Jalyn Armour-Davis, CB, Alabama
Jalyn Armour-Davis is one of the few Alabama players in recent memory that can be classified as a “sleeper”. Veach and company have a track record of landing cornerbacks in the middle rounds, so if Armour-Davis is available in the third round, I expect the Kansas City Chiefs to pounce. He can immediately replace the departing Charvarius Ward by slotting in opposite former fourth-round pick, L’Jarius Sneed.
Troy Andersen, LB, Montana State
I love Troy Andersen. He is a football player through and through, proving so during his time at Montana State by playing both quarterback and linebacker. Rumors of a Taysom Hill-type of role in the NFL were put to bed when Andersen showed just how great of a prospect he is at linebacker. The superb athlete and leader in the locker room is still learning the ropes at linebacker, but is a fun fit alongside Nick Bolton.
Khalil Shakir, WR, Boise State
There’s not much of a track record to speak of when it comes to what the Chiefs look for in a wide receiver in the NFL Draft. In the past five drafts, only four wide receivers have been selected by Kansas City (Mecole Hardman, Cornell Powell, Tremon Smith, and Jehu Chesson). I see Boise State’s Khalil Shakir as a great fit in three-wide receiver sets with Juju and MVS. He’s not a blazer but his 4.4 speed is a threat when he has the ball in hand.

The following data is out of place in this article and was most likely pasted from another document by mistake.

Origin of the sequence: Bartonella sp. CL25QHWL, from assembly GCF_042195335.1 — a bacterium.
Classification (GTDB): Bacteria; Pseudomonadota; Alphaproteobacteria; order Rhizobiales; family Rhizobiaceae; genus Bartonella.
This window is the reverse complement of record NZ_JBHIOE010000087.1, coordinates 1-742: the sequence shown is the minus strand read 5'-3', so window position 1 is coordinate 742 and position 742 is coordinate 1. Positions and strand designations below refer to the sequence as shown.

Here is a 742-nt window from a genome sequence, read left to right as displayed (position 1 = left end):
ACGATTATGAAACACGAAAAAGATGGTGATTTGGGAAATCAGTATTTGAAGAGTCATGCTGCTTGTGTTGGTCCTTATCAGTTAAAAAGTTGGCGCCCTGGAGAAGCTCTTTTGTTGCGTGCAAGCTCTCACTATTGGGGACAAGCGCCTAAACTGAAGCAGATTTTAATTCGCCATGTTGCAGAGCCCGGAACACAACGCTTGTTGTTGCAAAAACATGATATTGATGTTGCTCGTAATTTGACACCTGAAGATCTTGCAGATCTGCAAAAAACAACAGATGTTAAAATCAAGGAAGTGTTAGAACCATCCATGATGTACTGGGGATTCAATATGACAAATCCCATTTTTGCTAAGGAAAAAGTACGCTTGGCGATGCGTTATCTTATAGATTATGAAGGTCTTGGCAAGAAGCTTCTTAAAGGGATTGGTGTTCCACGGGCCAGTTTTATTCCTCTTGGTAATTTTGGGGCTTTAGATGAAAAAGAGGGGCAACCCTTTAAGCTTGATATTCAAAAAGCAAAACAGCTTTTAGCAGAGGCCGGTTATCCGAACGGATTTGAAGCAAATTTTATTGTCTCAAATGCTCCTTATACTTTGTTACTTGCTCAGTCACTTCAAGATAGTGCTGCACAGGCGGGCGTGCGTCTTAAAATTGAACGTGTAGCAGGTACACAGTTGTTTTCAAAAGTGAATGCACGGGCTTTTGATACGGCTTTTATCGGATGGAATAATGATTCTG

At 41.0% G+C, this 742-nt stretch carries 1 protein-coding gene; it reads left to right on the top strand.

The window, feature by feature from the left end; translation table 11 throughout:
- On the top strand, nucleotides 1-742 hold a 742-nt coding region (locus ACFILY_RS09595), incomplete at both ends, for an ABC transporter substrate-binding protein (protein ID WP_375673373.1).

Michael Clemons, DL, Texas A&M
Michael Clemons is a player that I still am not quite sure why no one is talking about. He possesses a legitimate NFL frame, not only with his prototypical height (6’5) and weight (263 pounds), but also his near 35-inch arms. Clemons has production to match as well. He sacked the quarterback a career-high seven times in 2021, while also chipping in 11 tackles for loss. He looked the part playing SEC football, I expect it to translate to the NFL. The Chiefs would be wise to add him to the roster and allow him to ease his way into the league.
Cade Mays, OL, Tennessee
Last year, the Kansas City Chiefs drafted a former Tennessee offensive lineman that was once a five-star recruit and underwhelmed during his college career. It proved to be one of the biggest steals in recent memory, as Trey Smith helped stabilize an offensive line with new starters all across it. This year, the exact same set of circumstances are true for Cade Mays. It makes sense for the Chiefs to give Mays a shot because you can never have too much depth and who knows if Lucas Niang will stay healthy long enough to develop into a true starter at right tackle.